The couple’s trademark is the perfect balance between tradition and modernity: they need to stick with the protocol and follow the rules (in naming, among other things) but they make up ways to stay true to their personal taste. They decided to break with the traditional four names (as in William Arthur Philip Louis) and opted for “only” three, the way many British parents do! Both of their choices are full of royal pedigree but certainly don’t lack in style!

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I am totally in love with William and Catherine romance and now, their lovely (and absolutely beautiful) children ! I like the Royals’ picks and name combinations because I am aware that they need to stick with a limited range of names and are still able to make them as their own.

On the contrary, William’s cousins seem to be under less “royal pressure”: Zara Phillips has a daughter named Mia Grace (very “American”) with Mike Tindall. Zara’s brother, Peter and his wife Autumn Phillips have a Savannah and an Isla (pronouned “eye-la”)! An heir (or a spare) couldn’t possibly bare such names (*read in a posh accent*)!

Catherine has said in the past she didn’t want just two children (to break with the royal duty to bear an heir and a spare to the crown…) so…

…My predictions for another baby (<3) would be:

*Mary Louise Alexandra (would Alexandra be off limits because it’s one of George’s middle names? And Louise?)

*Victoria Mary Catherine

I love Marigold and Josephine but don’t see it happen for some reason… I am going to throw it in the air anyway, I like the name combination of author Tara Wood’s baby #7 (you can check Tara out by clicking here) born in June 2015:

*Marigold Alice (+ Josephine)

and *Eleanor Juliette Sophie

(Boys seem so much easier…)

*James Edward Philip

*Arthur Henry Vincent

*Frederick John Thomas (more unusual but, we never know)

What do you think? Do you like the British royals, too? Or is another monarchy your personal favorite?

P.S.: In Belgium, King Philippe and Queen Mathilde have four children: Elisabeth, Gabriel Emmanuel, and Eléonore. Good choices, I have to admit.

At a family friend’s christening I met…

0001745_400_1…some interestingly named babies and toddlers.

Two weeks ago, on a sunny Sunday, I went to a family friend’s christening. The baptized one-year old boy is named Rafael (our families are both Portuguese and they chose to use the “Portuguese-friendly” spelling). At church, there were two other babies who were about to begin their journey into the Christian faith : Antonio and Agathe.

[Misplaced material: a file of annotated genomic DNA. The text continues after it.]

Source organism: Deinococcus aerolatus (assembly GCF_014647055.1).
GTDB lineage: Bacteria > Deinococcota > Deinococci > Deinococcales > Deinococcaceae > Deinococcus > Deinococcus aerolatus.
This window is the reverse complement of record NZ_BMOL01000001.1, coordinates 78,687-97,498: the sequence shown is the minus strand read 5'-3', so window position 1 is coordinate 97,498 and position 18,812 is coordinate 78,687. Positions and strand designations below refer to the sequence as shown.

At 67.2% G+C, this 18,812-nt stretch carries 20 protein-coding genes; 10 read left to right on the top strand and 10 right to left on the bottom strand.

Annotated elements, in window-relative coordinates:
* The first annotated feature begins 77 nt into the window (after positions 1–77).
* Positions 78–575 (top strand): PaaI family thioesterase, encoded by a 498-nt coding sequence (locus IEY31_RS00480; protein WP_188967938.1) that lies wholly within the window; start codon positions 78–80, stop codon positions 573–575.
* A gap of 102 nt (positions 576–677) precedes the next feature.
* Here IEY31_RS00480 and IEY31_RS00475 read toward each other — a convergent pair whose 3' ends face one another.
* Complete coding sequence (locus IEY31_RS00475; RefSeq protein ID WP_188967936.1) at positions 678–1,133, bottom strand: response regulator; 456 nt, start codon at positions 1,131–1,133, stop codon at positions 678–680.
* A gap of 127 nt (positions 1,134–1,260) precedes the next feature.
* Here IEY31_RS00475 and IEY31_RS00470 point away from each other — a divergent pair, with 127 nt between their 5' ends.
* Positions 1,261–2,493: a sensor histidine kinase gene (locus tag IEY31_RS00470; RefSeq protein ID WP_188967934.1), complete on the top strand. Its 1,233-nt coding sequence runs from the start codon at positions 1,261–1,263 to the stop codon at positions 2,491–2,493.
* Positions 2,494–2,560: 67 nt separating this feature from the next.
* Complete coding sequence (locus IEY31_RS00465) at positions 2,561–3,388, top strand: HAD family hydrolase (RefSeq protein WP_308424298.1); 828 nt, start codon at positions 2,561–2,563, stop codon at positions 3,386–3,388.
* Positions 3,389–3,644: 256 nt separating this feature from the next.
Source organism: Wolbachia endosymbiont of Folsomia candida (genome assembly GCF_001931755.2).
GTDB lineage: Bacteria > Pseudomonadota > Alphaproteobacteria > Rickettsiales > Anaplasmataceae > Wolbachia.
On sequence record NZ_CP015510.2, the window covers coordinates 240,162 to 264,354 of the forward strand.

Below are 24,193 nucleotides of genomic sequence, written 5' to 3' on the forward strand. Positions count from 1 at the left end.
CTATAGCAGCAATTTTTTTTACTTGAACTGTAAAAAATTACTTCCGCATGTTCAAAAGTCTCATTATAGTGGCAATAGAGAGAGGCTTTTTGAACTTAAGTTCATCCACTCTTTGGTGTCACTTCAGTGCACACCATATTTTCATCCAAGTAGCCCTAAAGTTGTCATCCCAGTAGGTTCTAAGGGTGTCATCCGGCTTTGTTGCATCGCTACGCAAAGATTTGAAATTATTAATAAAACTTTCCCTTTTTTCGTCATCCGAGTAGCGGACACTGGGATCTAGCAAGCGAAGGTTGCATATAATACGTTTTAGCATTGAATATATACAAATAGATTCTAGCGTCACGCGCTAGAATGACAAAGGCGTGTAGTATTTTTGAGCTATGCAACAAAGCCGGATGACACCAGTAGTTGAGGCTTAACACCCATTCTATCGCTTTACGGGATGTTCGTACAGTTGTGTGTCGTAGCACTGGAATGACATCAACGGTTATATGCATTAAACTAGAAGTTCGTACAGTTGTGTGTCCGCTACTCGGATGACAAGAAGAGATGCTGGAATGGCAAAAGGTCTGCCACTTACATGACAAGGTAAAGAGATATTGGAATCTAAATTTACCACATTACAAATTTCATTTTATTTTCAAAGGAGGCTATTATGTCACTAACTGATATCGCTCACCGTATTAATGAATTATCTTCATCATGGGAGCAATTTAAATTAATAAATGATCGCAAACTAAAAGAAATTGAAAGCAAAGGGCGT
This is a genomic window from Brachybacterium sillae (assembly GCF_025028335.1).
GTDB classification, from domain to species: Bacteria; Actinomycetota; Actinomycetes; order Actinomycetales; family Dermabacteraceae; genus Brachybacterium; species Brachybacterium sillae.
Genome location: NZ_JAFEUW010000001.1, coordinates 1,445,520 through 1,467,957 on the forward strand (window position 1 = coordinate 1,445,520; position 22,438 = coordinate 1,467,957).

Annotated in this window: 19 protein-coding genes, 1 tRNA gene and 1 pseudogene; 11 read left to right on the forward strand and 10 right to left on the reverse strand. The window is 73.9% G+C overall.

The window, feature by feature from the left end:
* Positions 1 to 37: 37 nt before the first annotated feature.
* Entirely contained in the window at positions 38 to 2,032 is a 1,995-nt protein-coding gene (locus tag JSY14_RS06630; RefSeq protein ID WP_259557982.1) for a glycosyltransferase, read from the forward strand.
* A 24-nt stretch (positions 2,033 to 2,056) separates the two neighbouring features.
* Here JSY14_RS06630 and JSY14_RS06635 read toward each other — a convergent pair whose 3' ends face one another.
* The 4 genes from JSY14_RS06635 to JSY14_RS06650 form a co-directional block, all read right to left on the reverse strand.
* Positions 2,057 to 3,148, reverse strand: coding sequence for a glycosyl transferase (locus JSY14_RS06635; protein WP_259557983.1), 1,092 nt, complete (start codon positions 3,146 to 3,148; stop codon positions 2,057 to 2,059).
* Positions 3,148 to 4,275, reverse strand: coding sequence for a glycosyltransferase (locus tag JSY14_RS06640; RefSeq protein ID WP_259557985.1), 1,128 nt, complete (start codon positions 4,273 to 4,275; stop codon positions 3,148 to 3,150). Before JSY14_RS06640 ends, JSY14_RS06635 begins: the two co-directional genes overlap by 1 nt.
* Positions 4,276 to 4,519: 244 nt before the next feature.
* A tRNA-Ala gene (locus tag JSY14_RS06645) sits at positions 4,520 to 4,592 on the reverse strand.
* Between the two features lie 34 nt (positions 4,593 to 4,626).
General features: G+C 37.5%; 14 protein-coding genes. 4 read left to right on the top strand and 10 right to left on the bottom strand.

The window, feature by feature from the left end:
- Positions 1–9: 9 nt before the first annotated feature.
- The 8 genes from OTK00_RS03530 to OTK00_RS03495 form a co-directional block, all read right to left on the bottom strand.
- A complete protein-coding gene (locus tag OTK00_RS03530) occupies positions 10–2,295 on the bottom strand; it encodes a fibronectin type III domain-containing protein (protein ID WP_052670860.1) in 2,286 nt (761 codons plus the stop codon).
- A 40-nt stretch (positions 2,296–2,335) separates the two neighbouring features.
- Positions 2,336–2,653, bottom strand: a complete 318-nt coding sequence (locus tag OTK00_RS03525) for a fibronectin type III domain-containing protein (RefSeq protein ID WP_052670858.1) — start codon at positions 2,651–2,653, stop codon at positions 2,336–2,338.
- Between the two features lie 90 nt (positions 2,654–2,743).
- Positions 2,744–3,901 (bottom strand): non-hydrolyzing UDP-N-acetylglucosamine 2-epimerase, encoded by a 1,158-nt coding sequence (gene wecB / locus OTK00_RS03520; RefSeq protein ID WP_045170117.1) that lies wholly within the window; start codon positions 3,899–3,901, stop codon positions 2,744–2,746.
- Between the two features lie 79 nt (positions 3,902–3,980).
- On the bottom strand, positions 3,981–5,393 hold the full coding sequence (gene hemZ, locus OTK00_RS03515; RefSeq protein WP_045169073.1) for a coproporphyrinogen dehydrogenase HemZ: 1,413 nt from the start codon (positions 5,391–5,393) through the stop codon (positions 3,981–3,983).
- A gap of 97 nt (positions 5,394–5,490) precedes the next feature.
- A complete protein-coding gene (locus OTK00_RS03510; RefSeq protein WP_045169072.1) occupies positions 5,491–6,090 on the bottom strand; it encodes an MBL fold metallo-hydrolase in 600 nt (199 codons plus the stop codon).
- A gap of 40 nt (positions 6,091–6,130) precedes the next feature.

Rafael‘s parents invited friends who brought their families along to the get-together planed afterwards. Léon was there, brothers Alphonse and newborn Nelson were there too. Twin girls Lilou & Jade attended and Héloïse (or was it Louise?) as well.

What did I think of hearing all those names?

Well, first of all I was surprised at how short the majority of the names were, they’re either two or three-syllable names (and Jade can be counted as a one-syllable name !).

Secondly, all names are modern and retro at the same time: Agathe and Alphonse could be grandparents but they’ll fit perfectly in kindergarten in 2015, too!

Lilou & Jade are good examples of parents’ choices nowadays, they’re short and spunky, feminine and well-established so their children will bear a name that is distinctive enough not to be known as [80-90’s throwback] “Sarah” B., “Sarah” H. or “Sarah” T. in class and, at the same time, won’t make them feel like the odd one out.

Another trend is L-beginning names. They are really popular in French-speaking countries: Léa (#5), Lola (#7), Lucie (#8), Léna (#9), Léonie (#24) and Lilou (#25) are parents’ favorites, to end at the “first” 25 top girl’s names. As for the boys: Louis (#1), Lucas (#4) and Léo (#8) are pretty high-ranking!

Vowels are also “hot”, especially E and A: Emma, Alice, Anna and Eva are top 20 names as are Arthur and Ethan.

I really enjoyed this baptism, I had a blast meeting all these beautifully-named babies and toddlers and it was really fun to link them and find some kind of trend. 

And you, who did you meet recently?